My friends love talking about history and I love discussing it with them. Two of my best friends want to run for office in opposing political parties, so it’s endlessly fascinating to me to talk with them about their opinions on contemporary political issues and how history shapes their perspectives. Both of my friends draw many of their political beliefs from respect for the Constitution, which makes it all the more interesting to see where they diverge. And this last fact, I think, confirms my thesis that most Americans of supposedly opposing sides are much more alike than we are different!
What do you love about U.S. History and the forming of our government?
I like that the United States is a nation of dreams and dreamers, who have stood strong against seemingly insurmountable tides to advocate for progress, freedom, and equal rights. While this is easy to forget today, the idea that “all men are created equal” and endowed “with certain unalienable rights, among them life, liberty, and the pursuit of happiness” seemed like a crazy, unbelievable, undreamable dream when first set forth in the Declaration of Independence. The actions of Frederick Douglass, Harriet Tubman, Sojourner Truth, and other brave activists towards the abolition of slavery seemed at the time to be an even more undreamable dream, but one similarly rooted in the idea that all human beings are intrinsically equal and intrinsically deserving of certain rights. The women’s rights movement, the LGBT rights movement, the movement against segregation, and various other campaigns for equal rights in the United States all began as dreams, but they succeeded thanks to their advocates’ ability to weave those dreams together with the dreams of the entire nation in a common American language: the language of freedom, faith, independence, and opportunity. I like that throughout the United States’ history, there have been many beautiful times when empathy prevailed over division and kindness prevailed over resentment. I like that these times all have their roots in seemingly undreamable dreams, including the great dream of ideals set forth in the first line of the Declaration of Independence and the great dreams of concrete reality that succeeded in part due to their interconnectedness as parts of a larger history. I like that, although terrible atrocities have scarred the pages of the American story, we still dare to dream these dreams, we still dare to embrace the potential of the United States, and we still dare to believe that the best parts of our nation’s history are worth aspiring to.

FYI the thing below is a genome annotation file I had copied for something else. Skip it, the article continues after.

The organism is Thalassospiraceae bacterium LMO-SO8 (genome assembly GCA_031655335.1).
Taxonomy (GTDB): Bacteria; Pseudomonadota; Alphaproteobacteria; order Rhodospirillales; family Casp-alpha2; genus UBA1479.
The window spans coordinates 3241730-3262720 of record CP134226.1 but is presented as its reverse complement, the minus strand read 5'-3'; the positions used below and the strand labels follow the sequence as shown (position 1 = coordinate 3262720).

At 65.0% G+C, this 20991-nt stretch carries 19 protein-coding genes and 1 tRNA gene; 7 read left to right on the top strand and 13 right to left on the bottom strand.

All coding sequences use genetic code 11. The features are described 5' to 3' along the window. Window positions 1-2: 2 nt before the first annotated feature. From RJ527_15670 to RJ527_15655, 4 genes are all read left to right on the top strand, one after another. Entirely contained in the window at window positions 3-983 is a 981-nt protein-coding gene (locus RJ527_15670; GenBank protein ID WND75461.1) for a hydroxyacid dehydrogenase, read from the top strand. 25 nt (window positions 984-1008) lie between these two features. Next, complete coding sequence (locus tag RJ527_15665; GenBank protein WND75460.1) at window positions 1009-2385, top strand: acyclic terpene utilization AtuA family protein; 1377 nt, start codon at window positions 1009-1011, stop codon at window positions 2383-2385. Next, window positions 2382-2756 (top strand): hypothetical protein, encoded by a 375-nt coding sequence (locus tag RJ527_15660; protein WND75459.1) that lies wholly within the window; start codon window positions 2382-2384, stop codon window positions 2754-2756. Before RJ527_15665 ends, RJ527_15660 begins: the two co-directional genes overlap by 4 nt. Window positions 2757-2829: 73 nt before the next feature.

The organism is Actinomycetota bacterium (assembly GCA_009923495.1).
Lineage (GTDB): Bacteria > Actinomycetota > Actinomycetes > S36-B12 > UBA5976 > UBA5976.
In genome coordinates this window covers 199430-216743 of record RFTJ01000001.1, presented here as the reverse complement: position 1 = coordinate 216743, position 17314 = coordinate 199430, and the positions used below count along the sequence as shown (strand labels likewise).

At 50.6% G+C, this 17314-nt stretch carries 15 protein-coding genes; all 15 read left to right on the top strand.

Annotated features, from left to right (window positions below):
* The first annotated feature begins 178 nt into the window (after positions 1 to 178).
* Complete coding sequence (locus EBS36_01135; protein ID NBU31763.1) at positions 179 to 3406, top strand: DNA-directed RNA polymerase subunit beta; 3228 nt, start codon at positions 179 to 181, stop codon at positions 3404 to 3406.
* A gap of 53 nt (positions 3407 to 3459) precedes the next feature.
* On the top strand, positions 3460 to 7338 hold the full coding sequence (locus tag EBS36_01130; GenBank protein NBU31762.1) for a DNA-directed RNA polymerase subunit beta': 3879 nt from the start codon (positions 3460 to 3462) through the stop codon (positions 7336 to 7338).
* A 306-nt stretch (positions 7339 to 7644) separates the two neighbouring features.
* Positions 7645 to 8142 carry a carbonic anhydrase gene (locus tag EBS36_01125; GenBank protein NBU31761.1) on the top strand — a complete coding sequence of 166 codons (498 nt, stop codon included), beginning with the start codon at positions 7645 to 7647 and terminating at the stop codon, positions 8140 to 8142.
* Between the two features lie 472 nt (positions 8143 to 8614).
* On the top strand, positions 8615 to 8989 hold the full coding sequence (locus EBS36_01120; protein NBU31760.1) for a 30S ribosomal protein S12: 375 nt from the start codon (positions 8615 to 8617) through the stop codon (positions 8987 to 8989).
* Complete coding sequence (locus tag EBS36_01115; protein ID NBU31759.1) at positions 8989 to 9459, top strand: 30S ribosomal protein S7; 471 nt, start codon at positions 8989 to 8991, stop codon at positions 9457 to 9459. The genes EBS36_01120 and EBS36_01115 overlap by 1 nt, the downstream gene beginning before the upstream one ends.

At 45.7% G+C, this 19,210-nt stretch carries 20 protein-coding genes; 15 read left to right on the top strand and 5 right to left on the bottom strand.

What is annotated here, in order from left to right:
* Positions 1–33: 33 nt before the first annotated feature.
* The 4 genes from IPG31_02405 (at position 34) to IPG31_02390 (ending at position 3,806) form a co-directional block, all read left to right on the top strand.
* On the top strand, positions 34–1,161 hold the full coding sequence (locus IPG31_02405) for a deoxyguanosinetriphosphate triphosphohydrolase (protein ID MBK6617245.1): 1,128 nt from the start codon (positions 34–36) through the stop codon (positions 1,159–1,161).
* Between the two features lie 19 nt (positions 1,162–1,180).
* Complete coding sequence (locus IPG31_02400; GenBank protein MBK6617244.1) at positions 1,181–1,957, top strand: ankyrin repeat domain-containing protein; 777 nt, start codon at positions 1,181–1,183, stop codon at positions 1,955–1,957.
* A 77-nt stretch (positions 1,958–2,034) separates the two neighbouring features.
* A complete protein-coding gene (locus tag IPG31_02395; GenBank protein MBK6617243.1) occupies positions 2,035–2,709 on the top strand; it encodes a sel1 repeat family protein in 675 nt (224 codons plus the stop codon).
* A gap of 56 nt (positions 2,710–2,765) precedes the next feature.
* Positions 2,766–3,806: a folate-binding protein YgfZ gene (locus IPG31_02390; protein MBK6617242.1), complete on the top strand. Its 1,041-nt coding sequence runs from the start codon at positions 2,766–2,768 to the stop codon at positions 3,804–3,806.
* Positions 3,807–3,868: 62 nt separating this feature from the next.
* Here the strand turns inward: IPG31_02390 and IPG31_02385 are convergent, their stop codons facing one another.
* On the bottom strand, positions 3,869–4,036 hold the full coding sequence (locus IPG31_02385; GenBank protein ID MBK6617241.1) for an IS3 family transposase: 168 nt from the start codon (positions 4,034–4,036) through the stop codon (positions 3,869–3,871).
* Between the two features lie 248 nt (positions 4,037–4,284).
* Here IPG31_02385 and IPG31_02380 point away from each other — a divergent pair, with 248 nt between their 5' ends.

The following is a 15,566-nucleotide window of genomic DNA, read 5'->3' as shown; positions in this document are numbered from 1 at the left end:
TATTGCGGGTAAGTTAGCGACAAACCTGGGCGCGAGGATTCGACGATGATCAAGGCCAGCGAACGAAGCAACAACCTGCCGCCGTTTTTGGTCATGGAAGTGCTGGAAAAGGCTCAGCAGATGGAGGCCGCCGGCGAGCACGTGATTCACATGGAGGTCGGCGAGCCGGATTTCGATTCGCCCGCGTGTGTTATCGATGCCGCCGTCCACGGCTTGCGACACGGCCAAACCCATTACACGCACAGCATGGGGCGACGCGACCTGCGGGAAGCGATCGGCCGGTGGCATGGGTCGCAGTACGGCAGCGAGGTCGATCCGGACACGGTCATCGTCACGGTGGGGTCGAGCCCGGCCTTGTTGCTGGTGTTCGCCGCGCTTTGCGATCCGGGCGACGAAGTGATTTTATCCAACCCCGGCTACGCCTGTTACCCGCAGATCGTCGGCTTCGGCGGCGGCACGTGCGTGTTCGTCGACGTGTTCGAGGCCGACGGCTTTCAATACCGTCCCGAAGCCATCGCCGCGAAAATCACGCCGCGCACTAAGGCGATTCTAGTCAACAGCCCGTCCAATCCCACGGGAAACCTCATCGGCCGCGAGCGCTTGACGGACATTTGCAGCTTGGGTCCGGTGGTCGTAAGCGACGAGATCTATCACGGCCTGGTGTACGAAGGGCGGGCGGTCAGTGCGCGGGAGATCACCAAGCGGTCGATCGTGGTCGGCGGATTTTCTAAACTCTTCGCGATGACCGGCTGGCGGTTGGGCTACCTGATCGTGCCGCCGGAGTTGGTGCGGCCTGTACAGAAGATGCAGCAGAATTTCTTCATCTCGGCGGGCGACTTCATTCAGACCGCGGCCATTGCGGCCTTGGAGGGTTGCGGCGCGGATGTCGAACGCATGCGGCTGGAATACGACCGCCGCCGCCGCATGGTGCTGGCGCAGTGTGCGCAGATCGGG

Which U.S. historical site would you like to visit?
It would be fascinating to tour the offices of the top U.S. government officials and federal agencies and get to ask the people who work there questions about what they do. Most of it is probably top secret, so I wouldn’t get to learn much, but it would be incredibly interesting to get to see the day-to-day operations of these institutions regardless.